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    Spending Surge Lurks in new Projections, Medicare Actuary tells AEI/Schaeffer Initiative Briefing

    6/23/2016

    By: Roger Smith

    Downplaying headlines announcing that the federal hospital trust fund will be insolvent by 2028, Medicare Actuary Paul Spitalnic instead stressed other projections in the 2016 Medicare Trustees report that warn of longer term dangers.  The 261-page report is the latest annual review of the state of Medicare finances submitted to Congress and the public.  

    Spitalnic spoke at a panel sponsored by the American Enterprise Institute and the Schaeffer Initiative for Innovation in Health Policy, a partnership between the USC Schaeffer Center for Health Policy & Economics and the Brookings Institution. Brookings hosted the event in Washington D.C. the day after the Medicare Trustees Report was released.  Over 70 people attended the event and another 417 watched the live web stream. 

    Spitalnic noted that the insolvency date for Medicare Part A was moved up two years from the 2030 date projected in the 2015 report due to some methodological changes and to higher than expected increases in hospital admissions.  But dedicated tax revenues will still equal 87% of obligations that year, and Congress has acted in the past to keep the program fully funded. 

    He spent more time pointing to long term projections that largely rely on provider productivity requirements built into the Affordable Care Act.  If those requirements are loosened, ”we are looking at a big difference” in what the overall program will cost, he said.  Even under current law, Medicare spending is likely to increase from 3.6% of GDP to 5.6% by 2040 and 6% by 2090.  Under an alternative assumption in which adherence to the requirements erode, Medicare costs would rise to 6.2% of GDP in 2040 and 9.1% in 2090.

    More immediately, prescription costs are rising, spurred by specialty drug use, resulting in higher than anticipated general revenue support for Medicare Part D.  Premiums for Medicare Part B, which covers out-of-hospital care, are expected to increase 23% next year to $149 a month for those who do not have their payments deducted from their Social Security checks.  That could cause Congress to shift additional funds into the program to avoid the hike, as it did this year.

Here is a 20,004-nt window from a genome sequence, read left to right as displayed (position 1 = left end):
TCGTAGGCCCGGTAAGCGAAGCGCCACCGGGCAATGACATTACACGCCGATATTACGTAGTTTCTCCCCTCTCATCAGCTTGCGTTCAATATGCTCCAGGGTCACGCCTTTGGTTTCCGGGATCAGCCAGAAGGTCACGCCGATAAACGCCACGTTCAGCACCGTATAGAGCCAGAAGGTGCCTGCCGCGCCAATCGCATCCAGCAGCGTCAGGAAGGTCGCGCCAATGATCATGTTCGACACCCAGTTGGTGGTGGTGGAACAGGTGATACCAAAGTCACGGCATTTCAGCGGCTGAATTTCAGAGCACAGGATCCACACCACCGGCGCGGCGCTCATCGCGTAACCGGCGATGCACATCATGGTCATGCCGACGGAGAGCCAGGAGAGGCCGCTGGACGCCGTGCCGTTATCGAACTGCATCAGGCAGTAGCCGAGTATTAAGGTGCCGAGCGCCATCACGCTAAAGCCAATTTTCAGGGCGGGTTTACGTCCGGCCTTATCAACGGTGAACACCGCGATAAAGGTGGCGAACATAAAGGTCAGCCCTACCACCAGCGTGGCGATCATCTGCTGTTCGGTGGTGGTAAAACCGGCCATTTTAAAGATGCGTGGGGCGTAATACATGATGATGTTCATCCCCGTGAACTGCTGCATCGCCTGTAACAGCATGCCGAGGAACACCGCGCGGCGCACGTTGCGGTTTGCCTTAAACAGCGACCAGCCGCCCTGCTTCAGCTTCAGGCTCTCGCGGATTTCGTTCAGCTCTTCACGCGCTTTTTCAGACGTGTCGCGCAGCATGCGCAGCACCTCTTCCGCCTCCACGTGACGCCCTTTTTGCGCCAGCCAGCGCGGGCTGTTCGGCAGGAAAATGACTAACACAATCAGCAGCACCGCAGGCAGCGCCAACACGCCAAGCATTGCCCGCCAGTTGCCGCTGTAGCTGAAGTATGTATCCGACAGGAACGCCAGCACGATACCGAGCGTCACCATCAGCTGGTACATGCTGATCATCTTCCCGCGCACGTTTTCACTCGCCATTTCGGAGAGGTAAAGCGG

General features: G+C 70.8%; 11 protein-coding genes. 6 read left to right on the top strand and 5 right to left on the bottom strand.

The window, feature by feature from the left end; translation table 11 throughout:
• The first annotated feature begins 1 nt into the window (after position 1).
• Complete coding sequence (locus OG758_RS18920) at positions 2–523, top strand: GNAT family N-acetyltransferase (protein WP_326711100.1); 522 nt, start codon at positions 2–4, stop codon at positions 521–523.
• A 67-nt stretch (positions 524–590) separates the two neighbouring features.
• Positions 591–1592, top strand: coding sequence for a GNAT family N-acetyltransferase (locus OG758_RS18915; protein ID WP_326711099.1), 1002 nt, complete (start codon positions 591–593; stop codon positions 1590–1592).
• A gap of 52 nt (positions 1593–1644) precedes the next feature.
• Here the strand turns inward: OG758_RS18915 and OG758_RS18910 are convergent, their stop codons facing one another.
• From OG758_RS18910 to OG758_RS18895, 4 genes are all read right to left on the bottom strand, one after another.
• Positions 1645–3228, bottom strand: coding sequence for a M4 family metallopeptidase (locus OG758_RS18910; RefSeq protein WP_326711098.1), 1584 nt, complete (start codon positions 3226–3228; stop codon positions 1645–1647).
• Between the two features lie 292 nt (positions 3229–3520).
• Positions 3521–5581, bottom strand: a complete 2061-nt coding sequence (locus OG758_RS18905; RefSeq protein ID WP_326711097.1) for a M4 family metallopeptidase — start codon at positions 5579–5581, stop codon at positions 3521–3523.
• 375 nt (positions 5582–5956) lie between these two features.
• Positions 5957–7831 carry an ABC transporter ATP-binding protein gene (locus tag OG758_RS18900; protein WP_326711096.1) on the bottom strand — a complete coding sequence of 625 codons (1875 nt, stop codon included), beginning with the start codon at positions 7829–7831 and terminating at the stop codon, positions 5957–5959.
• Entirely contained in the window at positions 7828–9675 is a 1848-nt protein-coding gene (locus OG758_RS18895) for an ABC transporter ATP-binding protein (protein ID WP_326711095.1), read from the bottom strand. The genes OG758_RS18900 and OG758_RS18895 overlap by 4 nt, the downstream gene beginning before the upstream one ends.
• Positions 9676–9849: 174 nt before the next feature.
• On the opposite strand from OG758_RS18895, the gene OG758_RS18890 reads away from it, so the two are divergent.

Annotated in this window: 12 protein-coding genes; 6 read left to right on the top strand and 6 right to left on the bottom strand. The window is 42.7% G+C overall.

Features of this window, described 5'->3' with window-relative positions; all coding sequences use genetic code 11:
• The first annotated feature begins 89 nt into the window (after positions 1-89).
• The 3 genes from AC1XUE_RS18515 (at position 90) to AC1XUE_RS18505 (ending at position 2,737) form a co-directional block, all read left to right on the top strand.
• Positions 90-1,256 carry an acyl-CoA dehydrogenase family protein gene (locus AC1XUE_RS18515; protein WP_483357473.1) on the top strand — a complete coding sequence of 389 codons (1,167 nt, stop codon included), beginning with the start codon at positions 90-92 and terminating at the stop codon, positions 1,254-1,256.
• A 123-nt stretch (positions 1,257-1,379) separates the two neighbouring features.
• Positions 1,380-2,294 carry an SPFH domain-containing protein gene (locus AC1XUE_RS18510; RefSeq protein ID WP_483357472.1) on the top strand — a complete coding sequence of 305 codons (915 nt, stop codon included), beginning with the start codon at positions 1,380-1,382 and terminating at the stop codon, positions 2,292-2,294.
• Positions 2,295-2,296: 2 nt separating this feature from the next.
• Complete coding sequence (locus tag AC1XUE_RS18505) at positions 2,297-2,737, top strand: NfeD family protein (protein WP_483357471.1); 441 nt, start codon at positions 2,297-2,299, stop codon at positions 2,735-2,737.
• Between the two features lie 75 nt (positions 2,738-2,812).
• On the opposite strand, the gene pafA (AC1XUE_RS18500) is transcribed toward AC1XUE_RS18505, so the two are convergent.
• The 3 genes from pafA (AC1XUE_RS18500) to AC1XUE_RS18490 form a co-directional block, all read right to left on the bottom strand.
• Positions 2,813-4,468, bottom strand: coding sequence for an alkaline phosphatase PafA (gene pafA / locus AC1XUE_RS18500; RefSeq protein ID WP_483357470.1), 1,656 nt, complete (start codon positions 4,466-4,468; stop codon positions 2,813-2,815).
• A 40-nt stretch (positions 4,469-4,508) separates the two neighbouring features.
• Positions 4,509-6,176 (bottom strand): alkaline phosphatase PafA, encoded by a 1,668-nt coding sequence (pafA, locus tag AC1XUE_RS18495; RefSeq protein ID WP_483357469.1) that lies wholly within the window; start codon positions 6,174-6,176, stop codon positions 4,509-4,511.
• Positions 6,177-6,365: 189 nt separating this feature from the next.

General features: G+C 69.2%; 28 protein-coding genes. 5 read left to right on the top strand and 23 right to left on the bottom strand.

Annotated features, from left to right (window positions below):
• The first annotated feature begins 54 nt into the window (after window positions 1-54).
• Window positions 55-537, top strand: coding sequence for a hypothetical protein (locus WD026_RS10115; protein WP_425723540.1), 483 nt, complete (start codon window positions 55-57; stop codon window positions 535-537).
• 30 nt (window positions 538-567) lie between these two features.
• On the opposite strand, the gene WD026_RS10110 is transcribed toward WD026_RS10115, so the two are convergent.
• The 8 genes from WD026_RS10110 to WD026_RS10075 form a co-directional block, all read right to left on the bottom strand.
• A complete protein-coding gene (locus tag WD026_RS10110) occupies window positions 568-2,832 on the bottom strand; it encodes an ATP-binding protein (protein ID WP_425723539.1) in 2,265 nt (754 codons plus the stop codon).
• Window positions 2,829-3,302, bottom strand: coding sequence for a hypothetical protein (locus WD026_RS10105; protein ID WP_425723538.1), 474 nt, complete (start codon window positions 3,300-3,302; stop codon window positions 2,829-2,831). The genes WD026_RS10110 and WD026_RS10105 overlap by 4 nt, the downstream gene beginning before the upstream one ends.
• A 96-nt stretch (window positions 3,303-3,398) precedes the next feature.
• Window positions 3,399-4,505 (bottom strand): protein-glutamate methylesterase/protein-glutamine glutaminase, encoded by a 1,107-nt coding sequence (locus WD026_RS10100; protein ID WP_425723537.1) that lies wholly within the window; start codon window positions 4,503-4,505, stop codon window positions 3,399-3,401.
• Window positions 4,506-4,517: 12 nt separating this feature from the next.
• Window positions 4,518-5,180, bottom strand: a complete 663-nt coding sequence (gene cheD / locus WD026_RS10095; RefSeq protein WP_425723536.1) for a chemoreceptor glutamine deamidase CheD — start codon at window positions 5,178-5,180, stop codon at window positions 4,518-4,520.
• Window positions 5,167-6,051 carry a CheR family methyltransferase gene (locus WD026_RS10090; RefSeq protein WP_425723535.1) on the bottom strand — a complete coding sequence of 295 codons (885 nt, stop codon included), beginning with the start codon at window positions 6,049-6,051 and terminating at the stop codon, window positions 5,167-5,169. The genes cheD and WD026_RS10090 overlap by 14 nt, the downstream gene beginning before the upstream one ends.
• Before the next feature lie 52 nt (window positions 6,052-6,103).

Spitalnic said that ACA-mandated automatic spending cuts in Medicare are still possible in 2018 based on a formula looking at two years of past Medicare performance, the current year, and two years of projections.  The complicated triggering mechanism is not an immediate concern, he said. 

    Panelists questioned whether the ACA productivity requirements—which cut Medicare payments if goals are not met—will actually flush waste from the system and can be sustained in the face of rising costs to providers. 

    The trustees’ assumptions “are based on current law, and that’s an optimistic outlook,” said panel leader Joseph Antos, an AEI expert on health care and retirement.  “We need to bring costs in line with society’s ability to pay for them.”

    Keith Fontenot, a visiting Scholar at Brookings Center for Health Policy, said the slowdown in health cost growth in recent years has bought some time.  “In the near term, the ACA is working,” he said, noting that the Trustees had at one time projected insolvency for the Part A trust fund in 2017.

    Still, Medicare’s $650 billion pricetag last year is a major reason the country is fiscally stressed, said James Capretta, a senior fellow at AEI’s Ethics and Public Policy Center.  And the ACA formulas for keeping spending in line amount to a policy of “let’s pay everybody less.”

    “If you just reduce spending, and productivity doesn’t go up, then quality goes down,” he said. 

    Access and quality issues are clearly looming, said Robert Moffit, senior fellow at the Center for Health Policy Studies at The Heritage Foundation.  Physicians thought they had solved their long standing compensation problem with Medicare last year, but the incentives and requirements in the ACA pushing them towards managed care will soon make them “livid,” he predicted.

    Alice M. Rivlin, a senior fellow at Brookings Center for Health Policy, said Medicare has little choice but to keep changing payment formulas to value rather than volume.  A goal should be to give consumers choices of capitated health plans that are competing with each other, she said. 

    Spitalnic agreed that the “current trajectory” of Medicare needs to the addressed, and that the Centers for Medicare and Medicaid Services is doing the groundwork by shifting payments based on quantity to payments based on quality. 

    In pursuit of innovation, “CMS is ranking plans now,” he said, “and adjusting payment accordingly.”